But a show predicated on getting justice for the innocent when injustice by the guilty often goes unpunished is an outstanding addition to TV programming. Walsh talks about being the victim of crime and shares insights based on what he’s experienced, learned and investigated since he lost his son in 1981 and the personal viewpoint adds to the show’s credibility. Like his predecessors in true crime television, Robert Stack and other fine hosts, Walsh deserves praise for seeking a responsible approach to solving, preventing and punishing crime. The fact that he survives a devastating, personal loss underscores the importance of his work.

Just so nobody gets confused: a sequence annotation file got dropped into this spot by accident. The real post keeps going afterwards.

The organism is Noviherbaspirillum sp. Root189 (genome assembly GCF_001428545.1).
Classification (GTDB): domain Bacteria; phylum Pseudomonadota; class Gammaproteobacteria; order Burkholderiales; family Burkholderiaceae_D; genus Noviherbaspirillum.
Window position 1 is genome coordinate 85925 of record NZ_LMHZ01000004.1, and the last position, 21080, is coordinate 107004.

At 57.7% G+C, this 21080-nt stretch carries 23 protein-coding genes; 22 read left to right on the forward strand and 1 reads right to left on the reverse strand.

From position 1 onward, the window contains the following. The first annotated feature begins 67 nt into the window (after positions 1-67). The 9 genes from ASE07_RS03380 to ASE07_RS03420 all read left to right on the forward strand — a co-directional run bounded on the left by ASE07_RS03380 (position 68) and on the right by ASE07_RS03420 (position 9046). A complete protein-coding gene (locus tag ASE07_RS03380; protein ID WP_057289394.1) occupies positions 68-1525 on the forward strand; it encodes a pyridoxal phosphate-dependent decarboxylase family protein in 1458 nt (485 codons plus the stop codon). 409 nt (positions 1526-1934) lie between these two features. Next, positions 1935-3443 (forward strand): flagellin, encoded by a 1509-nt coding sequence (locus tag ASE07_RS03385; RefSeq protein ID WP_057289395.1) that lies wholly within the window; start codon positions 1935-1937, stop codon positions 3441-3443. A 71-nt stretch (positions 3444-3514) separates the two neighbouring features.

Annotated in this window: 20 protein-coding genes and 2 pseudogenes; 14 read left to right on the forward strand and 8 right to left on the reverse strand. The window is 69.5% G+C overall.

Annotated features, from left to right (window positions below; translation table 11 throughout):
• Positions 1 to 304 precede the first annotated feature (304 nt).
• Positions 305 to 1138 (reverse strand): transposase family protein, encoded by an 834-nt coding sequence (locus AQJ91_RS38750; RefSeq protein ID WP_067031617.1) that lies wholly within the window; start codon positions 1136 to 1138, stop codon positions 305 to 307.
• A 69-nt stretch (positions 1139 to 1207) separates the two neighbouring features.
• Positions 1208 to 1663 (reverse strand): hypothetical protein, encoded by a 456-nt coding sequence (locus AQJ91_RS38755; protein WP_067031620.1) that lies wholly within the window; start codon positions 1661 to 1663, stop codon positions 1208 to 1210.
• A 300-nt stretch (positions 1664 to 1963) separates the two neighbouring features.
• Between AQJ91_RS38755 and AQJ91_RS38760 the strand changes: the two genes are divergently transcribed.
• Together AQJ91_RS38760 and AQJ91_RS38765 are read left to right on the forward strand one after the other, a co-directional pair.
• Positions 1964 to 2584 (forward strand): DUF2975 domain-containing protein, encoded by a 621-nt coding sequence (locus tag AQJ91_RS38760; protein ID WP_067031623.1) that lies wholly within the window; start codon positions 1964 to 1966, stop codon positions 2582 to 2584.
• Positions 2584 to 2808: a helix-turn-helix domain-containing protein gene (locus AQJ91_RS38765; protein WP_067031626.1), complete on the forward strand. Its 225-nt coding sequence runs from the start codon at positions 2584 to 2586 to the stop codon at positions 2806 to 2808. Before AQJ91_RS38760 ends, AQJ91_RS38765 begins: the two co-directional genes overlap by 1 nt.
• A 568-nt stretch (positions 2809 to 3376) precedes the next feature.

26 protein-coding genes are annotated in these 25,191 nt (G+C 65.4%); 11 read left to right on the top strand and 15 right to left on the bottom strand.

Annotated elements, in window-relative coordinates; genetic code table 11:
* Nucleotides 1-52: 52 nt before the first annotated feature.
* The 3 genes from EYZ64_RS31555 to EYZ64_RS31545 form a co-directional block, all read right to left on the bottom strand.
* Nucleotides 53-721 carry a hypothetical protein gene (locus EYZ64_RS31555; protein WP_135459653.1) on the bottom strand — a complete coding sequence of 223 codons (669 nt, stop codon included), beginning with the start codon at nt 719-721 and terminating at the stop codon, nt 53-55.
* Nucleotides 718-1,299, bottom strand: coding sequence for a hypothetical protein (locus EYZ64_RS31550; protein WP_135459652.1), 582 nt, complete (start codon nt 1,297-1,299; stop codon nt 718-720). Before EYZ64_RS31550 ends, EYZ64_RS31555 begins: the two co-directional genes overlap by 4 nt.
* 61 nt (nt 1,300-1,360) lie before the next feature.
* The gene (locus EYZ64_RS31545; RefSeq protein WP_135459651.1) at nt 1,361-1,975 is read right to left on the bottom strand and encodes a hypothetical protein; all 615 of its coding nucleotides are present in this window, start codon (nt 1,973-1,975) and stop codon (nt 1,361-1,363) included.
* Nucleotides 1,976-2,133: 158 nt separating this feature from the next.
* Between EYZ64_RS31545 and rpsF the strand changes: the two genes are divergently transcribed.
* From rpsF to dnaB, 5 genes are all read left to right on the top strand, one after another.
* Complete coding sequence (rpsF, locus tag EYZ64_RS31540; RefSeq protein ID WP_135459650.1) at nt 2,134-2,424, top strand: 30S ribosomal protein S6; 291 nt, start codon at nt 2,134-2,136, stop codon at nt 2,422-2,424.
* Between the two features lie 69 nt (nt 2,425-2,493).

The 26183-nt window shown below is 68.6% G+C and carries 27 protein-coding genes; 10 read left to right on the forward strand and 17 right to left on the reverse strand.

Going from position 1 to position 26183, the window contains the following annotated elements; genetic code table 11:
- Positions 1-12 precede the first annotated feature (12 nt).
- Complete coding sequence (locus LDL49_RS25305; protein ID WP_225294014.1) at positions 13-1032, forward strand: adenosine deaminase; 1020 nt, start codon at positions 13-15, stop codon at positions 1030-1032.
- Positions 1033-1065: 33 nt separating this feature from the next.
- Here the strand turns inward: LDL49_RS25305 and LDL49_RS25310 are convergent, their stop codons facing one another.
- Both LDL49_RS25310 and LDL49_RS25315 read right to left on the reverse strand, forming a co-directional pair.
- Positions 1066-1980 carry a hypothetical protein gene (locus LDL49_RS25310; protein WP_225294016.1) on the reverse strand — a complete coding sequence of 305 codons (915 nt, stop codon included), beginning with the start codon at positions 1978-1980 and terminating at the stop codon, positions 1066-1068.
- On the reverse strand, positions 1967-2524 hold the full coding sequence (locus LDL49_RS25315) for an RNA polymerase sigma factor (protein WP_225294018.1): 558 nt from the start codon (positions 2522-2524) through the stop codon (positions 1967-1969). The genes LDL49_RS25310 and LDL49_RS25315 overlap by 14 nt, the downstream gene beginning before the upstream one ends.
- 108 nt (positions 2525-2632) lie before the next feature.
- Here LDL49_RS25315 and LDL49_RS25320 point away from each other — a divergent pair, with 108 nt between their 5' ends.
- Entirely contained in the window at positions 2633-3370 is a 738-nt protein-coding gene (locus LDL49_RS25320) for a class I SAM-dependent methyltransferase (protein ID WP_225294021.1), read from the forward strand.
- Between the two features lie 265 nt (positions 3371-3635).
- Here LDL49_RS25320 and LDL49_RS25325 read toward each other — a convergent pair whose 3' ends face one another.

The Hunt with John Walsh (go here for more info) airs on CNN Sundays at 9 pm ET/PT.

TV Review: State of the Union

220px-Jake_Tapper_at_the_White_HouseUnfortunately, Sunday’s premiere of CNN’s reconfigured State of the Union, which premiered in 2009, represents everything wrong with television, broadcast journalism and, in particular, political journalism. The one-hour Sunday morning news program, which is putting it generously, was soft, weak and incestuous. Billed as an exclusive interview with a former president, whose spouse is running for president, with another segment featuring the brother of a former president, the entire show centered upon access by the new host, who failed to disclose that he worked for the former president’s son-in-law’s mother.